As ever the nominees for this category reads like a playlist for Heart FM's daytime schedule. The Wanted will betray their song title and be wishing they stayed at home because they will not be winning. Nor for that matter will the Military Wives, Ed Sheeran or One Direction, much to Caroline Flack's disappointment. If the queue for their concert at The Dome last year was anything to go by, Example will be getting the teenage girl vote. As much as it would be pleasing to see a Brightonian victory, Rizzle Kicks' collaboration with Olly Murs will not be claiming the prize either. I must confess to a weakness where Pixie Lott is concerned, a perfect mixture of long legs and saccharin sweet electro-pop does the trick. Incidentally where was she on the best female shortlist? Her nominated song was one of the better number 1s of recent times, but even so, I think she will fall short here as I am expecting the winner to come from either Adele or Jessie J, as theirs were 2 of the most played singles of last year. Given that Adele released 3 or 4 singles of note last year while Jessie J's nominated effort remains the one by which she is most readily identified, I think the latter could scoop the prize on this occasion.

My prediction: Jessie J My choice: Pixie Lott

British Album of the Year: Adele - 21, Coldplay - Mylo Xyloto, Ed Sheeran - +, Florence & The Machine - Ceremonials, PJ Harvey - Let England Shake
Well, I only own one out of the shortlist this year and that is Coldplay's latest album. I must say that although I am very much a fan of Coldplay's, as I mentioned above, I did feel somewhat underwhelmed by their latest album and do not feel that it has the strength in depth of most of their previous efforts. The problem is, however, that I have not heard enough of the other albums to suitably advise if any of the other nominees' entries are better. I have heard the singles from Adele's album and also a couple of songs from Florence and the Machine and so I would expect them to be at the front of the queue when this award is given out. It is surprising that Noel Gallagher's debut album is missing as that was the best album I bought last year, followed by White Lies' second album 'Ritual'. Ed Sheeran I suppose is also a candidate, while I think PJ Harvey got in because she won the Mercury Prize last year, but that generally does not offer much of a form guide, save for the year that Elbow made their breakthrough. I think it is a close call between Adele and Florence, but although Karl Lagerfield is unlikely to approve, expect another win for Adele.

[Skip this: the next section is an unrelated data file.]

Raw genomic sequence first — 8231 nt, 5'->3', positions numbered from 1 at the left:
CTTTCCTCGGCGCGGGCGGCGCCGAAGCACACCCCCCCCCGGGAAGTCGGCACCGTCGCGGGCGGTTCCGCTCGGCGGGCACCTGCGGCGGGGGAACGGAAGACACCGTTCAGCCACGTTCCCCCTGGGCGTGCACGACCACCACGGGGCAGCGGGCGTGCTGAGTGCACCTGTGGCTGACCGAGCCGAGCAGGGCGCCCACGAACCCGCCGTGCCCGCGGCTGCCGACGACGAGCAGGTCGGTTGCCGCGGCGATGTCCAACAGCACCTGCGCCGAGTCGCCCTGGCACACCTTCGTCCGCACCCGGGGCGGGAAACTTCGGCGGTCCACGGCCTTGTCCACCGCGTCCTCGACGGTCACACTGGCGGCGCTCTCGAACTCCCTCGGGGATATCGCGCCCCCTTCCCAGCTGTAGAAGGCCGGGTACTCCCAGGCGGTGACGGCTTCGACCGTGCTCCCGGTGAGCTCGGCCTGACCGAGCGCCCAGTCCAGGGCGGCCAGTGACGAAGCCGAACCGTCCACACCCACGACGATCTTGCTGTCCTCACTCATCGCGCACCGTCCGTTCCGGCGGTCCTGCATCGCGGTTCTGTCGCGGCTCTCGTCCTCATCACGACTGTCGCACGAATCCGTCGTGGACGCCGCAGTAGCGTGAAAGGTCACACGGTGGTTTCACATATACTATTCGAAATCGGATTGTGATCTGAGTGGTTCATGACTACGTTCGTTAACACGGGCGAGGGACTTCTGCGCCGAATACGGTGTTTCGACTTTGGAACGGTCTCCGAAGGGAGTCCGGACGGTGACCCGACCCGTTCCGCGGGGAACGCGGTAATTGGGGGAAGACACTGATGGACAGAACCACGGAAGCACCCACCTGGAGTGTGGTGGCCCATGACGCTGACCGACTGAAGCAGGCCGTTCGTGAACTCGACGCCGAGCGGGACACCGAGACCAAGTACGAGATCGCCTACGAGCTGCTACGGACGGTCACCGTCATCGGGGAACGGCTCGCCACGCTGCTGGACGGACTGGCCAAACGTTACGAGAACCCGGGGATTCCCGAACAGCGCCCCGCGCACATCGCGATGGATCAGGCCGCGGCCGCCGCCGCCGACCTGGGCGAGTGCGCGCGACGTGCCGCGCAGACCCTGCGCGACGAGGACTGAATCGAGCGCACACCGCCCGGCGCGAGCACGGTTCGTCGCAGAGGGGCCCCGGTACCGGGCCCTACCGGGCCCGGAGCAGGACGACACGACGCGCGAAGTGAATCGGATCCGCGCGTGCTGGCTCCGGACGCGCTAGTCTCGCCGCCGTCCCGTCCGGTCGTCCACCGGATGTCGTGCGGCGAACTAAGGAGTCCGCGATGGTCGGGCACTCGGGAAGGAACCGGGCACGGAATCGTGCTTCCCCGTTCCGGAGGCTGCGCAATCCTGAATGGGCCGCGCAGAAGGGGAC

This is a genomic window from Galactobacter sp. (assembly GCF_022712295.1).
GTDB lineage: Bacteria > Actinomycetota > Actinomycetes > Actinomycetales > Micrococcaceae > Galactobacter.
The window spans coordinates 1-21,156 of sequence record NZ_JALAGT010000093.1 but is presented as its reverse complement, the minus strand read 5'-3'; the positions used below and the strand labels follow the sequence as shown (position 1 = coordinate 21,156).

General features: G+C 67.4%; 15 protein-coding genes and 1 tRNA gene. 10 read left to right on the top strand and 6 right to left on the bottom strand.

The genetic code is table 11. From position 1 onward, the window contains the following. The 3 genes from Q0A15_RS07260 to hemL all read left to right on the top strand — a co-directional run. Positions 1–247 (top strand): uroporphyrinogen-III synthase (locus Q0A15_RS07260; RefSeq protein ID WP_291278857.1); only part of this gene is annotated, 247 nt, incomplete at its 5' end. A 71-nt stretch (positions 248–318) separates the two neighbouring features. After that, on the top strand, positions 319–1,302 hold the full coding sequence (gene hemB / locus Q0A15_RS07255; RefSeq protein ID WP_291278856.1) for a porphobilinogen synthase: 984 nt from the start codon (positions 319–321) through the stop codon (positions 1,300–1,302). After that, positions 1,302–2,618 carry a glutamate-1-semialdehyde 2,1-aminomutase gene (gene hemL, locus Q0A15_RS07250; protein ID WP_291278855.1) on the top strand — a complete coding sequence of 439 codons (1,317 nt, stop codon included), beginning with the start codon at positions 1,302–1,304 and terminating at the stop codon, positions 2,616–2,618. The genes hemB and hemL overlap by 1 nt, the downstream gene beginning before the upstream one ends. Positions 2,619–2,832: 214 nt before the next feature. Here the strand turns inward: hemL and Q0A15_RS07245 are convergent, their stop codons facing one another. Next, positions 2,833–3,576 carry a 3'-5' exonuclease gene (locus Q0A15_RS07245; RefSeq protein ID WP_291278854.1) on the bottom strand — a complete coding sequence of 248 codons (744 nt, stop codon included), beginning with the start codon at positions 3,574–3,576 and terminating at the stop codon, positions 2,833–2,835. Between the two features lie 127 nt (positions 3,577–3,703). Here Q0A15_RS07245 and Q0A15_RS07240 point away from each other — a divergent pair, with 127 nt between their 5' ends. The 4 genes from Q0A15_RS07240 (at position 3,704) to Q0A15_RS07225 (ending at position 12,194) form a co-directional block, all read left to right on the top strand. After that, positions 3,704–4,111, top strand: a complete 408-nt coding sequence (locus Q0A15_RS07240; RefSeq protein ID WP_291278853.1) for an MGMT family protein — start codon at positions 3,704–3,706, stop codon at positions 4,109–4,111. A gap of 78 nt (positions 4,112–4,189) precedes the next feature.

My prediction: Adele My choice: Somewhat by default in the absence of Noel Gallagher or White Lies, Coldplay

International Male Solo Artist: Aloe Blacc, Bon Iver, Bruno Mars, David Guetta, Ryan Adams
It is to my great shame and possibly a sign of the ageing process kicking in that I was completely ignorant to Ryan Adams releasing any material last year, an artist who I quite like and whose material I have previously bought. Elsewhere, we have Aloe Blacc who I doubt is in need of a dollar these days following the commercial success of his hit single last year. You do sense he could end up being one of those one hit wonders being picked out of the Buzzcocks ID parade in five years time, by which time one suspects Phill Jupitus will be fossilised and Noel Fielding will have become a woman. I was so oblivious to David Guetta last year when he was nominated that I wondered whether he was in fact a Spanish goalkeeper, but he appears to have had another year of recording and producing club records played on the Balearics' party island so comes here as a livewire contender. I'm not particularly familiiar with Bon Iver, but gather he is of a similar musical ilk to Jack Johnson and Ben Howard, so he may be worth checking out. It is Bruno Mars, however, who seems to have had the most commercial success out of this quintet this past year though and on that basis, I would be surprised if anyone else picked up this award.

My prediction: Bruno Mars My choice: Ryan Adams